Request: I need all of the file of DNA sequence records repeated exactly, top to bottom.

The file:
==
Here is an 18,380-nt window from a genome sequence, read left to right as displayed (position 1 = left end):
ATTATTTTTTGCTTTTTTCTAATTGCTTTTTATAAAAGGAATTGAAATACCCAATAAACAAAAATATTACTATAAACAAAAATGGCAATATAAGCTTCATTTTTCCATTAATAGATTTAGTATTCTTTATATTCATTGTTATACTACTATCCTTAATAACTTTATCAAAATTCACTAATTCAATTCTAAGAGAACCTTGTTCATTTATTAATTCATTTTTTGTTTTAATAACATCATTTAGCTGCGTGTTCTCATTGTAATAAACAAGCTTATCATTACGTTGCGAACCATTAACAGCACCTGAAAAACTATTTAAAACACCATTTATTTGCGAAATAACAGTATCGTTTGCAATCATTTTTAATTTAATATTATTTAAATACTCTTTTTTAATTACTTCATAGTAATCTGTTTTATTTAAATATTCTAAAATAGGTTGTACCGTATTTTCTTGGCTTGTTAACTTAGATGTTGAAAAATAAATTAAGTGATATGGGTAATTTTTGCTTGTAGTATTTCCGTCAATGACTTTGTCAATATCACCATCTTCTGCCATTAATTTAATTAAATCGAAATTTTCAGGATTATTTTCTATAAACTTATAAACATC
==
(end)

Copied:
Here is an 18,380-nt window from a genome sequence, read left to right as displayed (position 1 = left end):
ATTATTTTTTGCTTTTTTCTAATTGCTTTTTATAAAAGGAATTGAAATACCCAATAAACAAAAATATTACTATAAACAAAAATGGCAATATAAGCTTCATTTTTCCATTAATAGATTTAGTATTCTTTATATTCATTGTTATACTACTATCCTTAATAACTTTATCAAAATTCACTAATTCAATTCTAAGAGAACCTTGTTCATTTATTAATTCATTTTTTGTTTTAATAACATCATTTAGCTGCGTGTTCTCATTGTAATAAACAAGCTTATCATTACGTTGCGAACCATTAACAGCACCTGAAAAACTATTTAAAACACCATTTATTTGCGAAATAACAGTATCGTTTGCAATCATTTTTAATTTAATATTATTTAAATACTCTTTTTTAATTACTTCATAGTAATCTGTTTTATTTAAATATTCTAAAATAGGTTGTACCGTATTTTCTTGGCTTGTTAACTTAGATGTTGAAAAATAAATTAAGTGATATGGGTAATTTTTGCTTGTAGTATTTCCGTCAATGACTTTGTCAATATCACCATCTTCTGCCATTAATTTAATTAAATCGAAATTTTCAGGATTATTTTCTATAAACTTATAAACATC